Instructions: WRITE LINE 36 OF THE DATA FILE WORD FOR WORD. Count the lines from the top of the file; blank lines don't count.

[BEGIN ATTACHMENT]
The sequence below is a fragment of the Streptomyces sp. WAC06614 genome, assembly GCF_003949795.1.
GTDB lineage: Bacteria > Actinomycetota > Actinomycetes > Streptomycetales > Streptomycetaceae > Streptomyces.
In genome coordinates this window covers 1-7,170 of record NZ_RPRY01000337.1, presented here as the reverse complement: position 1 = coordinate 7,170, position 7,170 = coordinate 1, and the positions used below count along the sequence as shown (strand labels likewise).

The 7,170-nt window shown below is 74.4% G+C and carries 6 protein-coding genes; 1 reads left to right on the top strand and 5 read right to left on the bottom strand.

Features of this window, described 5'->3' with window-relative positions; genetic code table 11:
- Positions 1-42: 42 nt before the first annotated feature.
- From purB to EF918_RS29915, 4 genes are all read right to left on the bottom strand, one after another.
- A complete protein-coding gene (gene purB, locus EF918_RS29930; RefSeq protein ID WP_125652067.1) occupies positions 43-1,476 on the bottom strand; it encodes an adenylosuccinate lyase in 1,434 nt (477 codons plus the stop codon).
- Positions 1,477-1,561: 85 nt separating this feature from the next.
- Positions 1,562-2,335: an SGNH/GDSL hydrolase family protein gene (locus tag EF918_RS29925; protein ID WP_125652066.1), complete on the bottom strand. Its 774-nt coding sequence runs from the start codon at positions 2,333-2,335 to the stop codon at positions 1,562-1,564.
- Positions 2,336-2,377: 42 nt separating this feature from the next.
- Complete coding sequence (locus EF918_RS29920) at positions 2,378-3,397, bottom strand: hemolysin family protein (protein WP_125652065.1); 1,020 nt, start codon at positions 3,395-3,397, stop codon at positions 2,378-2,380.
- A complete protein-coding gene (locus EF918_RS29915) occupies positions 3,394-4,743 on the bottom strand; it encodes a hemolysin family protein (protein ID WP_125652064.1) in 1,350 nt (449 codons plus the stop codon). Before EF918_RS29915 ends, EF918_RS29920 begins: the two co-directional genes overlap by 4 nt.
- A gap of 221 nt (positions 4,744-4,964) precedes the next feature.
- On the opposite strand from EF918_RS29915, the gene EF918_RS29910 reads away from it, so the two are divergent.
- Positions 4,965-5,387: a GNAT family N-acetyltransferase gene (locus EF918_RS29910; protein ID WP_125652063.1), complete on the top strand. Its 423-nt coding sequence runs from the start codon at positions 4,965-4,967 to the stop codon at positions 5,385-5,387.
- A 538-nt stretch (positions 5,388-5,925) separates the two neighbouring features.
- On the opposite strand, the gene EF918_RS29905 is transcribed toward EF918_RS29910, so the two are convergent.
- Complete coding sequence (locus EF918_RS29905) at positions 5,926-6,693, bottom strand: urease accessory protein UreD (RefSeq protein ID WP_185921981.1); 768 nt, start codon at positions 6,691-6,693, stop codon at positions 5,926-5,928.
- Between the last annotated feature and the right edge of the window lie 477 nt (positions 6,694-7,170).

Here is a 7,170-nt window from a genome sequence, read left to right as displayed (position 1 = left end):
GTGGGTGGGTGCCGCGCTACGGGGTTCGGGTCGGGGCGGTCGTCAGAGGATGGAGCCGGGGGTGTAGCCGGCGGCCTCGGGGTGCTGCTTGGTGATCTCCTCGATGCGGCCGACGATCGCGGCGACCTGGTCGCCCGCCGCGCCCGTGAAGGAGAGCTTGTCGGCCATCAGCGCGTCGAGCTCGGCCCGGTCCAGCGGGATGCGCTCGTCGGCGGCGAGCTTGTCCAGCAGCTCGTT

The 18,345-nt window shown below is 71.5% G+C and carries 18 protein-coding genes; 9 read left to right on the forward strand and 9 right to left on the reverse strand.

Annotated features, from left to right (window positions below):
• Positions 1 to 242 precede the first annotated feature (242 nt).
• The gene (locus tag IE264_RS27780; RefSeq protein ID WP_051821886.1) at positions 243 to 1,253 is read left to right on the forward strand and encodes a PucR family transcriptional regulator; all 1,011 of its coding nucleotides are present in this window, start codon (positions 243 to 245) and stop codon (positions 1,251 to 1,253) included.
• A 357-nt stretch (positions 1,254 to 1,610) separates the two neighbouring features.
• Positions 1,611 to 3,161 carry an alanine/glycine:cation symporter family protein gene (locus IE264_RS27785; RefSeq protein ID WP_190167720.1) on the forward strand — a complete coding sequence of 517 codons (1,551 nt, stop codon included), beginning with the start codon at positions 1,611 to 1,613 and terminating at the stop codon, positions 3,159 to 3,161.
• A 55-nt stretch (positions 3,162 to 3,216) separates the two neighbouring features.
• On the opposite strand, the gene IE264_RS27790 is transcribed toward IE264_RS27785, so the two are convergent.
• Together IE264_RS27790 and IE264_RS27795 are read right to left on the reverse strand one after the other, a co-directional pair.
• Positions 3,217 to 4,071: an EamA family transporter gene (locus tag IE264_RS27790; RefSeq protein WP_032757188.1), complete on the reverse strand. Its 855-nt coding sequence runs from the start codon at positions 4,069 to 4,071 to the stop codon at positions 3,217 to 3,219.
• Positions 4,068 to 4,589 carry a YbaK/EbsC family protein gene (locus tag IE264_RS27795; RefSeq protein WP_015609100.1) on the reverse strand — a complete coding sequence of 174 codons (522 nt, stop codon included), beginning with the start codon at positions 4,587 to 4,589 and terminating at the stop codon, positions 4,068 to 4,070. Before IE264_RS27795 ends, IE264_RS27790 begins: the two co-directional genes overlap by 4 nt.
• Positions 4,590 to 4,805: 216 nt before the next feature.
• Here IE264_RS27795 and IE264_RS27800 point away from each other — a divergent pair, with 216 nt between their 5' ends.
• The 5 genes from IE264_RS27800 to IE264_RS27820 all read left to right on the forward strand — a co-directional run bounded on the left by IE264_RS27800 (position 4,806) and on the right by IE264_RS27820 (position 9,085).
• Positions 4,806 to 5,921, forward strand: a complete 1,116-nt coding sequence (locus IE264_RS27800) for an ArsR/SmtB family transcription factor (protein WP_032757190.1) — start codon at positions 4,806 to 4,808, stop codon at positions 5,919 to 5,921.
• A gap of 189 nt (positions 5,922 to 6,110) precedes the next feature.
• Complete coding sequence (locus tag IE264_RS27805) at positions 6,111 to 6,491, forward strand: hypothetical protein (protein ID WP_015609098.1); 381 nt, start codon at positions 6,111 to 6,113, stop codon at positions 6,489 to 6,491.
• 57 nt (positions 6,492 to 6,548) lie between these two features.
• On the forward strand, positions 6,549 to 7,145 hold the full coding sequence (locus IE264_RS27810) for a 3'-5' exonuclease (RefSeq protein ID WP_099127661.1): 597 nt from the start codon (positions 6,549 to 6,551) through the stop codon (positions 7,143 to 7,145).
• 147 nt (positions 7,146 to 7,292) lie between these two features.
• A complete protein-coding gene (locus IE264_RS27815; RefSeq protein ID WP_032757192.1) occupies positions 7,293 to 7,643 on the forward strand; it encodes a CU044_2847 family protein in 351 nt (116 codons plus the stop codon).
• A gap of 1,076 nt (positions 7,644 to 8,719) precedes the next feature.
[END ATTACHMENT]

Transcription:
• The 5 genes from IE264_RS27800 to IE264_RS27820 all read left to right on the forward strand — a co-directional run bounded on the left by IE264_RS27800 (position 4,806) and on the right by IE264_RS27820 (position 9,085).